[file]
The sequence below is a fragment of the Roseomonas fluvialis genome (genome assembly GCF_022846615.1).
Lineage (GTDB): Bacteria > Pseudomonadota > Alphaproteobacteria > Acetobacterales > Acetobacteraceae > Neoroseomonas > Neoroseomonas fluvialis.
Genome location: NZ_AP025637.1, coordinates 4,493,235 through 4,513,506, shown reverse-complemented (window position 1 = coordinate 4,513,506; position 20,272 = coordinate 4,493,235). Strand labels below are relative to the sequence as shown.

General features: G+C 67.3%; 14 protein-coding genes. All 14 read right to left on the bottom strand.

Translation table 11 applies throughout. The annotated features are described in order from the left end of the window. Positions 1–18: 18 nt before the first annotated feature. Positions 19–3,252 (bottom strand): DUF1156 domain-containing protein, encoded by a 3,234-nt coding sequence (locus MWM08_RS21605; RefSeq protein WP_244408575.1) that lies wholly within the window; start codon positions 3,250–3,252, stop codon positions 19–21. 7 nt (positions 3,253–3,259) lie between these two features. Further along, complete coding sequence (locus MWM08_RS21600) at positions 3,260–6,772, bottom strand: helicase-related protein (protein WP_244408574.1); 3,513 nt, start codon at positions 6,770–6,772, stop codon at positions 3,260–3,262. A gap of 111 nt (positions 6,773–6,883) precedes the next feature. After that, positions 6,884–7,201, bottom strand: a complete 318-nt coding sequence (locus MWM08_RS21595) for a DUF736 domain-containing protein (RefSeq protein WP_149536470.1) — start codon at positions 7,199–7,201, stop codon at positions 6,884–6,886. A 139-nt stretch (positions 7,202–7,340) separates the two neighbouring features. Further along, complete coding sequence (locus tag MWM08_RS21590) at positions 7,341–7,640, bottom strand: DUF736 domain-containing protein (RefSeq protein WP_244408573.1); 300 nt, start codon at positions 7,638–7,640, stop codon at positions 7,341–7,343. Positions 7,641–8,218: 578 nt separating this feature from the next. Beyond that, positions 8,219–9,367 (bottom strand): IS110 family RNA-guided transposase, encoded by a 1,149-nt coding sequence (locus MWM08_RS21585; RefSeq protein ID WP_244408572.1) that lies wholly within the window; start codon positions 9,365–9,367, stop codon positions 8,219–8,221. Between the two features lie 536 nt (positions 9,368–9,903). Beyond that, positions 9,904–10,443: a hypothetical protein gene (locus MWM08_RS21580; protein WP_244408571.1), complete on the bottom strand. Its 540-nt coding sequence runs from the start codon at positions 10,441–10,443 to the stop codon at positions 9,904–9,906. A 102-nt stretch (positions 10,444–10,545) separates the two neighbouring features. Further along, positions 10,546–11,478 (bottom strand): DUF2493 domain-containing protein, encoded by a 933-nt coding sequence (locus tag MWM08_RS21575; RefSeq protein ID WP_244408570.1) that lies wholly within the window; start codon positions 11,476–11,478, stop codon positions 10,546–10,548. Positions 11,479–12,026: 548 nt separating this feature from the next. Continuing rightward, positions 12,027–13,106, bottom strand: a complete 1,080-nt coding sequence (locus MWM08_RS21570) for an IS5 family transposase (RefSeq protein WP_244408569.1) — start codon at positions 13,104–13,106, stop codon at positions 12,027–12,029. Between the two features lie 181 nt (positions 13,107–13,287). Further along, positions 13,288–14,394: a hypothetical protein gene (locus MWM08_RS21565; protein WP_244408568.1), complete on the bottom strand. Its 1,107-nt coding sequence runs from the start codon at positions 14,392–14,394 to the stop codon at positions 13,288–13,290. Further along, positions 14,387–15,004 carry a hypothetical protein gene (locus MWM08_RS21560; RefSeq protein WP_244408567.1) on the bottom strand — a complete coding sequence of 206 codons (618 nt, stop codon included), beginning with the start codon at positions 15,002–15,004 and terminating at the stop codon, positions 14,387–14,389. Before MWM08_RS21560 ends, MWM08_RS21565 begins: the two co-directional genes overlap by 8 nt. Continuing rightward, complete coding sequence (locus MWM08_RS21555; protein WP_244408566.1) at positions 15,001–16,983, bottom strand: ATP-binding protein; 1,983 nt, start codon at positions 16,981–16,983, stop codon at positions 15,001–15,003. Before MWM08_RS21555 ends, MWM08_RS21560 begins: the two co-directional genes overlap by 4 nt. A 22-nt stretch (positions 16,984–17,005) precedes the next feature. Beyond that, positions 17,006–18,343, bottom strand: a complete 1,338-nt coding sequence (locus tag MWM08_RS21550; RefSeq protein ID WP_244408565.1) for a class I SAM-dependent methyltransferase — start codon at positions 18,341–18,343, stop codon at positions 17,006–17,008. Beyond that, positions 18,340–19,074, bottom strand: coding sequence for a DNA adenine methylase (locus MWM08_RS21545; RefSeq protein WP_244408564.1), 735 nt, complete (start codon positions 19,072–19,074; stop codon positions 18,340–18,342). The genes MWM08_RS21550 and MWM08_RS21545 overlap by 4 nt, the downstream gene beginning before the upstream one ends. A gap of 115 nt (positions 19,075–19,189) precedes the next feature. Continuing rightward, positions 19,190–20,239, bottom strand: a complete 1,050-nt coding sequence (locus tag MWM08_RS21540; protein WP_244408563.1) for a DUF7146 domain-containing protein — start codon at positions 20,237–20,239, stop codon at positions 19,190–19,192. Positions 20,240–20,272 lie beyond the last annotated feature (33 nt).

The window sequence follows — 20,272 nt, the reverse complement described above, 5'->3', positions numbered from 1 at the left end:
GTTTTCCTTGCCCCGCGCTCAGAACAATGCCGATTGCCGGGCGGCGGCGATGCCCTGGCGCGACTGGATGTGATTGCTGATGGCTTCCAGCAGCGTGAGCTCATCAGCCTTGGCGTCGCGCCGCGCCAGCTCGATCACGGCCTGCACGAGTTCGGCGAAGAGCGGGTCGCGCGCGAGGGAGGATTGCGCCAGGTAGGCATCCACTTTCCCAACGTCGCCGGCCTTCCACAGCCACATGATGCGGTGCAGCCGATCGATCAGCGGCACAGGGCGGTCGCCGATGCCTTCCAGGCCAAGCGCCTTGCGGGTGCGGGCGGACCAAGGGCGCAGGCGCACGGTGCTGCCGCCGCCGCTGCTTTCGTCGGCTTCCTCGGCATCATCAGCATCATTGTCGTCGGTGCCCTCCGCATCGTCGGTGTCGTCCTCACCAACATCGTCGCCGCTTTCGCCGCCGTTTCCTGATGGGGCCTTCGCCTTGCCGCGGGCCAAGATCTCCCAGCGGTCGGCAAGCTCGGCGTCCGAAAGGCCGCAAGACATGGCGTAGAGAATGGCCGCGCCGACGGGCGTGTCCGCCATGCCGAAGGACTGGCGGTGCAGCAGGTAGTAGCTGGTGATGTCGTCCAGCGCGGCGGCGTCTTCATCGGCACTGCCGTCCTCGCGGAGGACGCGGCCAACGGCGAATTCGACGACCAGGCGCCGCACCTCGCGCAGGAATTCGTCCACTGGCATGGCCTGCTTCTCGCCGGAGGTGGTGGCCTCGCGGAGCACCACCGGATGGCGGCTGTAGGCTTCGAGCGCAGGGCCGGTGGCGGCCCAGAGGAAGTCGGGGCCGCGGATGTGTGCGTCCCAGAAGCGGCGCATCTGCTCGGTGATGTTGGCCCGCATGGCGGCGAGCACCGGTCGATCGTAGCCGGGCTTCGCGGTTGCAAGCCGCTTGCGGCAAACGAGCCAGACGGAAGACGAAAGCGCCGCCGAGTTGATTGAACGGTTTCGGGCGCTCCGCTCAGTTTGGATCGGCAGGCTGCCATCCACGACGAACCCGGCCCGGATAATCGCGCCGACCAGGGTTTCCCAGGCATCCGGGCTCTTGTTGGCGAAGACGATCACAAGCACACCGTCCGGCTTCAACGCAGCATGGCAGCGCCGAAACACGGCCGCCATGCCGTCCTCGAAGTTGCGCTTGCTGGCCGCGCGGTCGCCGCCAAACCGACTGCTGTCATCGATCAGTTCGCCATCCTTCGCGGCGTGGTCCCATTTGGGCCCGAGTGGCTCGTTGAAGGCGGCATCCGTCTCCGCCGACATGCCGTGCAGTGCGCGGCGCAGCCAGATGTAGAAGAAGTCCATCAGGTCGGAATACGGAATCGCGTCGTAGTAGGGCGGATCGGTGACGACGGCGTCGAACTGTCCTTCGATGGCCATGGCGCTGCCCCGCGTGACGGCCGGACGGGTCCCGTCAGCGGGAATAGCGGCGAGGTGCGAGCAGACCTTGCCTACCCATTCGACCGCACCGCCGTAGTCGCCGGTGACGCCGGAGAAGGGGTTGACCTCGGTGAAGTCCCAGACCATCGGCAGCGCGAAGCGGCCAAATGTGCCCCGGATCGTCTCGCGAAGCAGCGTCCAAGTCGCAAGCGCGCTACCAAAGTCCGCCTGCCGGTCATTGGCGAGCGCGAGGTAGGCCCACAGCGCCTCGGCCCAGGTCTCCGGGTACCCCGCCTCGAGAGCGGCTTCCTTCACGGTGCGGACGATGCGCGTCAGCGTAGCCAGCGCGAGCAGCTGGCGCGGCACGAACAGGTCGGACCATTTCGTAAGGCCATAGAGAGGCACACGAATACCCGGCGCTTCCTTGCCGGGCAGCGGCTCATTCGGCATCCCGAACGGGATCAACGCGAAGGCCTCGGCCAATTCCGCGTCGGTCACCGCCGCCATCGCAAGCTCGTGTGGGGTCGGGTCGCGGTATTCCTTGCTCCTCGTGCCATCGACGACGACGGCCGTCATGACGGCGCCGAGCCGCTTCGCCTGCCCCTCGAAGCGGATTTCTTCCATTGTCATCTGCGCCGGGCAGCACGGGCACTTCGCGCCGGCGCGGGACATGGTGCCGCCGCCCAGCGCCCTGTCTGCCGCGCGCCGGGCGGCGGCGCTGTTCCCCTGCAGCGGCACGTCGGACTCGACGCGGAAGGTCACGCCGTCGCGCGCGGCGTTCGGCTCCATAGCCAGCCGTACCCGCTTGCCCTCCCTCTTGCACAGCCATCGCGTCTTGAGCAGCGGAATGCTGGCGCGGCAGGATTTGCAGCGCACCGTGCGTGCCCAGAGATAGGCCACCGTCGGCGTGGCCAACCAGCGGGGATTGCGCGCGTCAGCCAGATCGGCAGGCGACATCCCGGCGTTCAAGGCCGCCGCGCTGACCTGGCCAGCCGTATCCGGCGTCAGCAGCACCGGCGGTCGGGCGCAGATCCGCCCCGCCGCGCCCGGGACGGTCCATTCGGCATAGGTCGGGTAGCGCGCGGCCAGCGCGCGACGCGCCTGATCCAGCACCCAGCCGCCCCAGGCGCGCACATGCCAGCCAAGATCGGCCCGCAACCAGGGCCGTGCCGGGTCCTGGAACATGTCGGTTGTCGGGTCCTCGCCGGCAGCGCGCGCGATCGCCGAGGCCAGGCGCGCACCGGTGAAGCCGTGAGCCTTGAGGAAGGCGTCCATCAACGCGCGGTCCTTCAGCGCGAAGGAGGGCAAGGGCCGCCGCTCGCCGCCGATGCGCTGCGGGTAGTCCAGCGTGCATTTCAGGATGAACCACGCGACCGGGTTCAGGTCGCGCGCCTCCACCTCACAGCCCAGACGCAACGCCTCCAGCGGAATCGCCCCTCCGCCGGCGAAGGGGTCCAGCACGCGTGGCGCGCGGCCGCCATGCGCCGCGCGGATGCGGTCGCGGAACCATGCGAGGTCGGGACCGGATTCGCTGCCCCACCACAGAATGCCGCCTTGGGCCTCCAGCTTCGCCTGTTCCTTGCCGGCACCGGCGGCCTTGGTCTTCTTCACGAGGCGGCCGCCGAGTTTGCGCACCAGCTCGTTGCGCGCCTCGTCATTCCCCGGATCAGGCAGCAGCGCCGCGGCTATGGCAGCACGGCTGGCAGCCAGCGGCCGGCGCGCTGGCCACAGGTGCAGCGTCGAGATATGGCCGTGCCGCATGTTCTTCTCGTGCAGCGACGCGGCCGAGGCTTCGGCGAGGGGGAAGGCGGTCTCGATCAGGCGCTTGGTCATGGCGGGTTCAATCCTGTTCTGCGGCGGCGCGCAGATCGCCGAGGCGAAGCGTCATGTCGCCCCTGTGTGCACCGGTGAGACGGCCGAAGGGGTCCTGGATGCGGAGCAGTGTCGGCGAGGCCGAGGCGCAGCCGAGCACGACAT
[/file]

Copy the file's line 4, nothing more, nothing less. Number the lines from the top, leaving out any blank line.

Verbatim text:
General features: G+C 67.3%; 14 protein-coding genes. All 14 read right to left on the bottom strand.